We started by filming wide angle shots of the whole group. The remix version not only has different lyrics but also a different feel to it, so we had to dance the instrumental intro with a stronger energy than the original. I think the technical dance term is to ‘swag harder’…
One of the most fun group sections to film was the scene where BTS are sat in a line at the table, looking completely bored.
For a group that struggles to keep straight faces for longer than 2 seconds, this was challenging. We also had to get Dickie’s help in positioning us correctly to get us to slouch and sit with legs apart (we have 3 school teachers in our crew so this was really against their nature).
Trying not to destroy the camera
After we had finished the wide angle shots we were ready to move on to each dancer’s close ups. Cue a dash back into the dressing rooms to re-apply the make-up that had melted under the studio lights.
And of course, this meant the table jump! One small problem… the tables we were using had a pedestal (rather than 4 leg) base, meaning they didn’t take too well to someone placing their weight around any of the edges.
Remember the famous lake scene in in Dirty Dancing where they practice the lift? Apparently Patrick Swayze wasn’t stable enough to hold up Jennifer Grey by himself, so their choreographer is underwater holding his feet in place.
We adopted a similar strategy. Hidden from the view of the camera are three weight sacks placed on the base of the table to give it the sturdiness it needed for me to
precariously wobble and fall off effortlessly leap over it.
Ok I’ll be honest… my jump is a bit tentative as I had a fear of the table toppling over and being sent flying onto the concrete floor, or worse yet, onto Keenan’s expensive camera equipment. Or jumping too high and smashing my arms into the overhead light. I took comfort that we were next door to a hospital which could deal with any J-Hope – related injuries.
I hope you agree that Keenan did an amazing job in editing this sequence. Can you figure out how he did it? I’m going to leave this trickery for you to work out.
But I will tell you about a few other special effects he used.
In the first verse Ash and Kerry appear, as if by magic, when you hear the gun shot sounds. We actually filmed this section in three different takes to create a layered effect: once without them, once with Ash having just appeared, and then finally with Kerry too.
Then at 1:17 during Cal’s rap solo, Sam and Emily are seen epically leaping away to the sidelines in slow motion. Spoiler alert: they didn’t have to actually dance in slow motion as a certain someone suggested…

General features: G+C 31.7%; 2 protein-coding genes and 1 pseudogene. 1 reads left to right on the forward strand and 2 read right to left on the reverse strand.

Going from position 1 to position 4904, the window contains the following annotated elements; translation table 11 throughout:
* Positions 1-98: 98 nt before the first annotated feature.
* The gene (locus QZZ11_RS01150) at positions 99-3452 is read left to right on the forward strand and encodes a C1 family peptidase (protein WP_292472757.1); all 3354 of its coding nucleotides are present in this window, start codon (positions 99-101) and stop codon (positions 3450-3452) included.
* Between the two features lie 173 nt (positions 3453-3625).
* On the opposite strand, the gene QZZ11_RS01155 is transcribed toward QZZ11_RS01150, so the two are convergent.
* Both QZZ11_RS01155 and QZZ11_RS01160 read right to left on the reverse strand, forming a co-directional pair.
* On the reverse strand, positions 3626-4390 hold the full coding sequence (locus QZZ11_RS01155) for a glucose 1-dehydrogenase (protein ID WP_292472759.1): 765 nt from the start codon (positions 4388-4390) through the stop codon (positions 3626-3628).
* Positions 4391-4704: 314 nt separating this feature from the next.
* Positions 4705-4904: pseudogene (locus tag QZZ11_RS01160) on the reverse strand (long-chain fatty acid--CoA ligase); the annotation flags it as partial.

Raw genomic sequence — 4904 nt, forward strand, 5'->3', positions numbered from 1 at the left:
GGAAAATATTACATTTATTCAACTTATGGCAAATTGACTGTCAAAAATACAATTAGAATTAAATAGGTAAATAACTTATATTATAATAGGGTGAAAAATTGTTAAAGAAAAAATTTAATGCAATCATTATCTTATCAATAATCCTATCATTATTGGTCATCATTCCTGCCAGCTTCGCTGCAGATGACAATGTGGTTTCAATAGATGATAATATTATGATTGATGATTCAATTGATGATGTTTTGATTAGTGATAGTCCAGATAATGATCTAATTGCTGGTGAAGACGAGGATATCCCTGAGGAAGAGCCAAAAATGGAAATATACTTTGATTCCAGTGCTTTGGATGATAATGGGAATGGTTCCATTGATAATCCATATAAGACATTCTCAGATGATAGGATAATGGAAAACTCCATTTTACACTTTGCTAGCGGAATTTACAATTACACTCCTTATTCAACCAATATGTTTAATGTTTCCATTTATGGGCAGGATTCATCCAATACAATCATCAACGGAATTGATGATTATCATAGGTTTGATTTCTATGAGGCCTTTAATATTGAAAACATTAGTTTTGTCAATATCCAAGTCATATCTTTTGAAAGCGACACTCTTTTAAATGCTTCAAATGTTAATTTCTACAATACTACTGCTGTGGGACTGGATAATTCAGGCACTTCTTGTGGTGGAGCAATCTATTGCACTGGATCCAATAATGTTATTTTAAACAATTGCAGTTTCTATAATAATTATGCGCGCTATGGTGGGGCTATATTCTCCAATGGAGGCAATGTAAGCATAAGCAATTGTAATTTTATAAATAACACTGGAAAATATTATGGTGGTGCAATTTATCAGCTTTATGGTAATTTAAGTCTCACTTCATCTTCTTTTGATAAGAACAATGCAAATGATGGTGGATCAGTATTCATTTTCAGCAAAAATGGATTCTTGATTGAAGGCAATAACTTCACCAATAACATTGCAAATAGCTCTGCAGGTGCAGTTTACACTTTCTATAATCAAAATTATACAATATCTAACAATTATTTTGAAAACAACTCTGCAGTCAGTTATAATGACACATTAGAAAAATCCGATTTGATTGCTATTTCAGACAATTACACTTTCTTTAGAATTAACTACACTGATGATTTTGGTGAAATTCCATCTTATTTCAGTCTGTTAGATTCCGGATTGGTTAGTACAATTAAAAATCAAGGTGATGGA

It was then Ash’s turn to film her close-ups in RM’s verse. Having failed to find a spare ambulance to jump out of (we did check the hospital car park), she suggested that she instead kick in towards the camera to try and create a dramatic entrance. To try and get as close as possible, Keenan positioned himself at leg’s-distance away and then Ash pretty much had to kick the camera.
Sam and James’s close-ups in particular came out amazingly, as they are both really expressive in their faces (or ‘angry’ as James put it). I especially love the moment where Sam tries to ‘catch the camera’ at 1:41.
Staying in character
Whilst we were waiting for the lighting to be changed I asked if someone could take a photo of me in costume, with my hat off, just like a photo I had seen of J-Hope behind-the-scenes of the MIC Drop MV.
The result looked pretty funny, which led to us all recreating other behind-the-scenes shots of BTS messing around. Not only have we now covered the MV, we’re ‘covered’ the bonus content too (and if you make it to the end of this blog post you’ll see it doesn’t end here!).
Red light / blue light
During a quick lunch break the guys moved the tables away and changed the lighting to a softer red glow.
We then re-danced most of the song with the new lighting, with Deen following Keenan around with what looked to me like a blue lightsabre.
“What’s that for?” I asked. “It’s to neutralise the red”, replied Ash, whose years of hair bleaching had apparently taught her a thing or two about professional lighting techniques.
The eerie red lighting looks particularly effective in the very opening scene, when the lights come up and we are first revealed. I could hear Keenan say “Woooaahhh” when he brought the camera up close to us so I knew at the time this was going to be a killer shot.
And after a bit more filming Keenan announced that he had what he needed. It had been a tiring day, but I think we were all quite sad when it was over. We would now have to patiently wait to see the results.
The public release
After a couple of Instagram teasers, the MV was released on Christmas Eve. If you haven’t seen it yet, you can watch it here:
What you think ’bout that? What you think ’bout that?
We hope we did justice to MIC Drop and that you enjoyed our MV!
There is only one way to end this: